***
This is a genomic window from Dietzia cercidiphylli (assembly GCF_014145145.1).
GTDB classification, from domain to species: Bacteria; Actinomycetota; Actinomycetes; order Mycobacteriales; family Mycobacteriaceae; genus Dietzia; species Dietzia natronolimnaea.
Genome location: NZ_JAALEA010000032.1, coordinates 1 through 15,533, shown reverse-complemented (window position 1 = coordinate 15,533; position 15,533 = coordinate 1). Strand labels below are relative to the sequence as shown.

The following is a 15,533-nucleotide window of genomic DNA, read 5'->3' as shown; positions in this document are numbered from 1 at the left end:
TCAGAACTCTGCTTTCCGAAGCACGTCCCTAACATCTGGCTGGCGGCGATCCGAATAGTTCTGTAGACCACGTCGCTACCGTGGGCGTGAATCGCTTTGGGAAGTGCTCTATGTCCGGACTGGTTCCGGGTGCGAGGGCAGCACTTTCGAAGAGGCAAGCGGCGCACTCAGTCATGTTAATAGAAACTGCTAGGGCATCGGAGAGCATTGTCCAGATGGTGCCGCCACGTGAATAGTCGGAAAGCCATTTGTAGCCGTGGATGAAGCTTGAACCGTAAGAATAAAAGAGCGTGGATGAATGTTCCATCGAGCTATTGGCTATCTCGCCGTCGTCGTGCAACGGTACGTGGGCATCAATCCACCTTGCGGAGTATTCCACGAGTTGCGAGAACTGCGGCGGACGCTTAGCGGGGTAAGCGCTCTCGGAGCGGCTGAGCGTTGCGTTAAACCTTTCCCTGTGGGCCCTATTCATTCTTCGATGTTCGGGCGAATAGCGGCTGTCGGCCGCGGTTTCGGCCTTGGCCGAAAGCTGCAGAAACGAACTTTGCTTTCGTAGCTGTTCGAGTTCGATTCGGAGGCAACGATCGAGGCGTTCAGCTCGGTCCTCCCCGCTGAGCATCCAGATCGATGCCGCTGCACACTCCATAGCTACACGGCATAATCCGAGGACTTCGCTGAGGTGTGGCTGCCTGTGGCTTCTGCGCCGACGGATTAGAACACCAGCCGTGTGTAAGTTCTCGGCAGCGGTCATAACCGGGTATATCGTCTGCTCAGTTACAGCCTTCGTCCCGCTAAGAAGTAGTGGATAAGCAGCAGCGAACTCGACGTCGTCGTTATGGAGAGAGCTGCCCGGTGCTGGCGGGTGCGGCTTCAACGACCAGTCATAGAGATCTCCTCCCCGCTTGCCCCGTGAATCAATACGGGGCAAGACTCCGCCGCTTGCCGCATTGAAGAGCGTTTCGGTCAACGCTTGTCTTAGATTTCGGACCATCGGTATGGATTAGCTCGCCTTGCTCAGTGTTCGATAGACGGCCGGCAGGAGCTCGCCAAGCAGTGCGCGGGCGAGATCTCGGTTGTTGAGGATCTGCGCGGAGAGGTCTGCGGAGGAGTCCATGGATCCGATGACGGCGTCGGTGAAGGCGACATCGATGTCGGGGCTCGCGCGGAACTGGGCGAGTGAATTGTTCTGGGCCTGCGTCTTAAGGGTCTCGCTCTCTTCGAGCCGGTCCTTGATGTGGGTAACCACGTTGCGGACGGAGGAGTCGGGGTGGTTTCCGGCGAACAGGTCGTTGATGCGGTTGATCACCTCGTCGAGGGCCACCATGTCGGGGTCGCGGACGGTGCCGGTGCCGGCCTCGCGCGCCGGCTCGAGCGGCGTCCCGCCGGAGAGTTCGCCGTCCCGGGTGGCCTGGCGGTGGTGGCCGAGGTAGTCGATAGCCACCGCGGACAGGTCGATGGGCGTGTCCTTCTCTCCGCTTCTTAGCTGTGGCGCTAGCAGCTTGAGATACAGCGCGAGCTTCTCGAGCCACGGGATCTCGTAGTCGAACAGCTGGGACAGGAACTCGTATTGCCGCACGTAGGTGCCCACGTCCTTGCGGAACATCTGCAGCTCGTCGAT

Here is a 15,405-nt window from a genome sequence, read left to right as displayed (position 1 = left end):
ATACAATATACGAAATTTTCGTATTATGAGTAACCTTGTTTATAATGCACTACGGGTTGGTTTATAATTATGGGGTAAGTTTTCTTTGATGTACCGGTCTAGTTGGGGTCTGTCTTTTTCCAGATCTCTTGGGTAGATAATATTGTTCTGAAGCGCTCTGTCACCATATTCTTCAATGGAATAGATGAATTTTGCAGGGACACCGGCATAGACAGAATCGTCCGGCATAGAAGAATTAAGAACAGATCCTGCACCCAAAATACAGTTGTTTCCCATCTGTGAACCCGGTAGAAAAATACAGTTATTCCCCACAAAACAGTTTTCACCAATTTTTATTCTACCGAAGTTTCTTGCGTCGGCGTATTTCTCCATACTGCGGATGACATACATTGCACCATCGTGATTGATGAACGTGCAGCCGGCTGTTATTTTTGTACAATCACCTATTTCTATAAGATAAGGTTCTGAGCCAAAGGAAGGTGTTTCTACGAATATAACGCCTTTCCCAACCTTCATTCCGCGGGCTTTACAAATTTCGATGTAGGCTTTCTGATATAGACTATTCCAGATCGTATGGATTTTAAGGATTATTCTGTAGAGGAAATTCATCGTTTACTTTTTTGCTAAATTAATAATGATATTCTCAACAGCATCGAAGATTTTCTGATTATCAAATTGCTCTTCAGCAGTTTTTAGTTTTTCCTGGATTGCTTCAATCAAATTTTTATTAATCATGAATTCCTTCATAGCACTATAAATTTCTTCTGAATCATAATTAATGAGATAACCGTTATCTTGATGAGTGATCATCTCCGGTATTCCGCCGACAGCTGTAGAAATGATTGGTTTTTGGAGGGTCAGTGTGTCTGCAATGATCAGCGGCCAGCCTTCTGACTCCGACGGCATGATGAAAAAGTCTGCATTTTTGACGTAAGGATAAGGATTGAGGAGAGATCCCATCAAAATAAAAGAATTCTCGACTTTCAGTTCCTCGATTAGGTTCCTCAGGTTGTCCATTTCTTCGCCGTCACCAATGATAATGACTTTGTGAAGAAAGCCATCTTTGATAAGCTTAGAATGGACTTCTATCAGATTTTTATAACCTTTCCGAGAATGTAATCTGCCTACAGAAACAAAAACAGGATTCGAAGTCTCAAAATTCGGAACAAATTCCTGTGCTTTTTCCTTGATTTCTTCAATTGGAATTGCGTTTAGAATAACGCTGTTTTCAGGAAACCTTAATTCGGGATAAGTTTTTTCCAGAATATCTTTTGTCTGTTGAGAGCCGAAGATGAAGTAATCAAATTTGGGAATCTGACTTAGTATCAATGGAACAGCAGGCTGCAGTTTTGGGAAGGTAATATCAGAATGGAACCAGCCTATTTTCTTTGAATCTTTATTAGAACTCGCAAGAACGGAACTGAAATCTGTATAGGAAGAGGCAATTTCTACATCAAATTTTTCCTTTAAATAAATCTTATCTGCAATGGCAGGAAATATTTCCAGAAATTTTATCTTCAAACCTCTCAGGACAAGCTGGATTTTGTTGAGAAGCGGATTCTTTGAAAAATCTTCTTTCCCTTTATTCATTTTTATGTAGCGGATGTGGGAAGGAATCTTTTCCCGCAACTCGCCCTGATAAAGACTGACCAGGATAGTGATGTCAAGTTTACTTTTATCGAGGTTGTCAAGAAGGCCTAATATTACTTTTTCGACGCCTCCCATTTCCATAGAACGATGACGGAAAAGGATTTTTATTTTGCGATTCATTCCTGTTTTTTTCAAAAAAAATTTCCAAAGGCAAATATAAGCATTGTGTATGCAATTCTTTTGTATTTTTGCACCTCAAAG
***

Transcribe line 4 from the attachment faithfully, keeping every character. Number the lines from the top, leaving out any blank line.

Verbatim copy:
The following is a 15,533-nucleotide window of genomic DNA, read 5'->3' as shown; positions in this document are numbered from 1 at the left end: